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More facilities needed for anorexia patients, urges eating disorder survivor

By Victoria O'Hara

A woman who survived the same life-threatening eating disorder as a west Belfast patient seriously ill with anorexia has spoken of the urgent need for greater specialist care here.

Debbie Howard (32) from Bangor, Co Down, was an international rhythmic gymnast and represented Northern Ireland at the Commonwealth Games in 1998.

She battled anorexia from the age of 12 until her mid-20s. At her lowest point she weighed just five-and-a-half stone and was close to heart failure.

The mother-of-one had to be treated in London because of the lack of specialist services available in Northern Ireland.

She says that despite some developments, almost 10 years after she was treated "severe and vulnerable" sufferers were still being sent outside the province for treatment. Debbie, who co-founded the charity Caring About Recovery from Eating Disorders (CARED), added that there was still a severe lack of counselling and pyschotheraphy on offer.

Her comments come after the Belfast Telegraph reported the heartbreaking appeal by the family of 22-year-old Emma Young, who is being treated in the Mater's psychiatric unit for anorexia. Like Debbie, Emma weighed just five-and-a-half stone when admitted to hospital last December.

Emma's sisters Lisa and Danielle are now desperately fundraising to send her to England for care at a specialist unit.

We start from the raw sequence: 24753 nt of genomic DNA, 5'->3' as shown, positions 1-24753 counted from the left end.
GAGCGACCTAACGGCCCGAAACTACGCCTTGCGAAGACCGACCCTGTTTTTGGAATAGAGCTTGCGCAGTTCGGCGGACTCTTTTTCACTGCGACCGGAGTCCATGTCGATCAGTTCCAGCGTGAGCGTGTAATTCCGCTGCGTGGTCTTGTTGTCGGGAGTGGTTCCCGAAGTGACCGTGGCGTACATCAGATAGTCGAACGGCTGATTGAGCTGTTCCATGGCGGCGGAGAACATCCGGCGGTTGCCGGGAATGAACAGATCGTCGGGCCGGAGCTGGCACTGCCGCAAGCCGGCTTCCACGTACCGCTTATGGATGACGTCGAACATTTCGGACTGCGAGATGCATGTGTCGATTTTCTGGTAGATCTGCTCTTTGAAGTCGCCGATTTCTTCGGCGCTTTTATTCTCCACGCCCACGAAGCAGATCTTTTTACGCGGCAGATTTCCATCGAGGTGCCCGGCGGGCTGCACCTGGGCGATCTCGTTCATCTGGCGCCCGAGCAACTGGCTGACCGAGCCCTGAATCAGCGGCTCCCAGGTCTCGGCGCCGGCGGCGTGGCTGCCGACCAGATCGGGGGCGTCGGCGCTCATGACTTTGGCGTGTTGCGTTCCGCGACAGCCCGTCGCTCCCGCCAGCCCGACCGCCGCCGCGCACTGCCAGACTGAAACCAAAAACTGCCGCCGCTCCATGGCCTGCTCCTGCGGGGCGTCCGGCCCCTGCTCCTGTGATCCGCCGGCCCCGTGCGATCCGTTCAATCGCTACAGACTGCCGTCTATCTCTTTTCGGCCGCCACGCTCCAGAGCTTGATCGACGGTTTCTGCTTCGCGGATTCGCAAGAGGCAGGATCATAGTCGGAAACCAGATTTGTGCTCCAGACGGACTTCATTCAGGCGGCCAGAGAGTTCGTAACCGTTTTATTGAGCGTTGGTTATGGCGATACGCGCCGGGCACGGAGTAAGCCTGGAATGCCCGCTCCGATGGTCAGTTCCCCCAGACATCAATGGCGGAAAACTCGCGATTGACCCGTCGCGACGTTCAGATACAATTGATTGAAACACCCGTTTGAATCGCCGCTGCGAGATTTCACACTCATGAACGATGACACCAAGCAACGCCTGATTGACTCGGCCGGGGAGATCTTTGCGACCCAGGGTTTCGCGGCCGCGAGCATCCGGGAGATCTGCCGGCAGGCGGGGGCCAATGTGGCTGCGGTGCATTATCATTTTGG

Danielle said: "Emma said to us: 'I'd rather go home and die than die here'. To hear that was just heartbreaking."

Debbie said: "When the most severe cases of eating disorders are hospitalised they are often put in any ward there is a bed - general psychiatric wards, renal wards, general medical wards.

"One of the biggest frustrations reported by the parents who contact CARED is that, when hospitalised, there is no specialised eating disorder staff or treatment, and the main focus seems to be on weight restoration, without any therapeutic intervention or support."

Debbie said this created a "revolving door pattern", where sufferers eat to get out of hospital, then resume the eating disordered behaviours and end up back in hospital.

The Department of Health defended service provision and said improvements meant there had been a significant reduction in the number of patients being sent outside Northern Ireland for treatment.

If you would like to support Emma and the Young family's appeal visit: or

A charity event will be held on June 26 in The West Club, Belfast. For help visit CARED website or

Belfast Telegraph


From Belfast Telegraph